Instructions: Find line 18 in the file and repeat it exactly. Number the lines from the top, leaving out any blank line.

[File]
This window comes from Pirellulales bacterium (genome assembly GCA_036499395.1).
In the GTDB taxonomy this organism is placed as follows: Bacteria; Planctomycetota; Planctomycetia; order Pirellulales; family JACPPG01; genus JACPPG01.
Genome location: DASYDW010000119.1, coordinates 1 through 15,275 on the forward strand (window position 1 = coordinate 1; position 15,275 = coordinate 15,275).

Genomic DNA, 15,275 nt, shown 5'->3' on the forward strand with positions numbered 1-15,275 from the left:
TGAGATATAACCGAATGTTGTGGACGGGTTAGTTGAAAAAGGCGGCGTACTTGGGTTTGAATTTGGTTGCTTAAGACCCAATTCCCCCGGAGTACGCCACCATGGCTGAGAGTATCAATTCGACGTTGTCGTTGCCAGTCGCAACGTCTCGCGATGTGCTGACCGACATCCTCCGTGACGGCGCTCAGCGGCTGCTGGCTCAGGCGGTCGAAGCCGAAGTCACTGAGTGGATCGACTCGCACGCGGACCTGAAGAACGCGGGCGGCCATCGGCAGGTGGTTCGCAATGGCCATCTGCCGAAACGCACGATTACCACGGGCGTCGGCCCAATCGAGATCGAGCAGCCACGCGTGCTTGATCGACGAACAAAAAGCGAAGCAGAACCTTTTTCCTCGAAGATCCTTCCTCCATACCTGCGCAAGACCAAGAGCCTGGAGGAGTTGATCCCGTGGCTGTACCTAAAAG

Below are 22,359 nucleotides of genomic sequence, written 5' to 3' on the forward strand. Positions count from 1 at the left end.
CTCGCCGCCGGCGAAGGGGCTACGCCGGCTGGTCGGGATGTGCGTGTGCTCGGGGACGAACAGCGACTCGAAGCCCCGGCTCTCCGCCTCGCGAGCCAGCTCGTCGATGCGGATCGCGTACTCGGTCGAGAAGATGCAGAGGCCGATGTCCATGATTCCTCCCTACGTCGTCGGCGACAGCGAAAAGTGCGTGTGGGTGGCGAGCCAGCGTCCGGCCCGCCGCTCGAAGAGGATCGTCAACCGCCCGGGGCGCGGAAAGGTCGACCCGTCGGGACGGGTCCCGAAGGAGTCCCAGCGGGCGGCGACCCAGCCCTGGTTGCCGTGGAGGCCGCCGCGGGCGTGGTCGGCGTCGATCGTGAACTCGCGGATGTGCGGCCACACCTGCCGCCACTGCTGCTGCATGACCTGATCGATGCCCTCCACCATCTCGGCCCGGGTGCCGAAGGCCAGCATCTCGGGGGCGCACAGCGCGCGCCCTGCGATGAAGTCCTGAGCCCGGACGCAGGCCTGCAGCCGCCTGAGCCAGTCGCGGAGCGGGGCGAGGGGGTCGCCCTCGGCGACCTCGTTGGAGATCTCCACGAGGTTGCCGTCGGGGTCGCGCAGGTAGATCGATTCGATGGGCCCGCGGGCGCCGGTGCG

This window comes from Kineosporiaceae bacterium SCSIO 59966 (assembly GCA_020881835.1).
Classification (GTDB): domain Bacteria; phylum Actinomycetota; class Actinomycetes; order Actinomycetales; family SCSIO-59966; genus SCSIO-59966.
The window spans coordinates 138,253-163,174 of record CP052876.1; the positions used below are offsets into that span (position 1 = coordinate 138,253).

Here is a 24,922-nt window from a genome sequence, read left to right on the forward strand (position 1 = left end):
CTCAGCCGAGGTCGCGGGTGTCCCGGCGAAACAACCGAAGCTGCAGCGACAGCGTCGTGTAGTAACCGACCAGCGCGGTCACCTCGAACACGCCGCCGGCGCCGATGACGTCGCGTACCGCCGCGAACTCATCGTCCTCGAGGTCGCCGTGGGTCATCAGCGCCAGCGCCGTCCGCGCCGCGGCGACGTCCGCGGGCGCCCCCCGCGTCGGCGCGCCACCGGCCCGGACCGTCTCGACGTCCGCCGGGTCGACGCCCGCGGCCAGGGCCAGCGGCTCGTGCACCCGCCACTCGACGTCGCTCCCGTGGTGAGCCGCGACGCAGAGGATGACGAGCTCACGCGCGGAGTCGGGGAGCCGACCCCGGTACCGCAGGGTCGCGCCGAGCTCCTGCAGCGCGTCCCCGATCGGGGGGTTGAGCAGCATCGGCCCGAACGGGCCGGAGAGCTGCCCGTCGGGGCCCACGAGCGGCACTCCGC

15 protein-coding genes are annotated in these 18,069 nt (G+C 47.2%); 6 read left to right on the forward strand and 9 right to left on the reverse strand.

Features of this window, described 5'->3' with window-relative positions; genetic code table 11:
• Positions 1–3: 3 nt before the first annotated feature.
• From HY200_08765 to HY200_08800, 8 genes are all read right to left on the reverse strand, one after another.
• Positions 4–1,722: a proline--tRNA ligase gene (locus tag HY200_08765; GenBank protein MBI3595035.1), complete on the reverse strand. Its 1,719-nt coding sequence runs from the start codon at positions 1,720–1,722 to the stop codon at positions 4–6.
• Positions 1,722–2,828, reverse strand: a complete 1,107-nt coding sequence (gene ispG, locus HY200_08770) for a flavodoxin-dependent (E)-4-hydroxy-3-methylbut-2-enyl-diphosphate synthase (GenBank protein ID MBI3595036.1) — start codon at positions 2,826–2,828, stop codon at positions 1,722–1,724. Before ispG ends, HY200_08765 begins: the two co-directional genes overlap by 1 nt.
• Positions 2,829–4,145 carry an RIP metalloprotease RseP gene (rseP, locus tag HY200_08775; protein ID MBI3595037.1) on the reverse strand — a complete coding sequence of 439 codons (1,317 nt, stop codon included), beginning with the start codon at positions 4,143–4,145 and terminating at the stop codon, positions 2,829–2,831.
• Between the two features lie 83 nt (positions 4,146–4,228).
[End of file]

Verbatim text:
• Positions 1,722–2,828, reverse strand: a complete 1,107-nt coding sequence (gene ispG, locus HY200_08770) for a flavodoxin-dependent (E)-4-hydroxy-3-methylbut-2-enyl-diphosphate synthase (GenBank protein ID MBI3595036.1) — start codon at positions 2,826–2,828, stop codon at positions 1,722–1,724. Before ispG ends, HY200_08765 begins: the two co-directional genes overlap by 1 nt.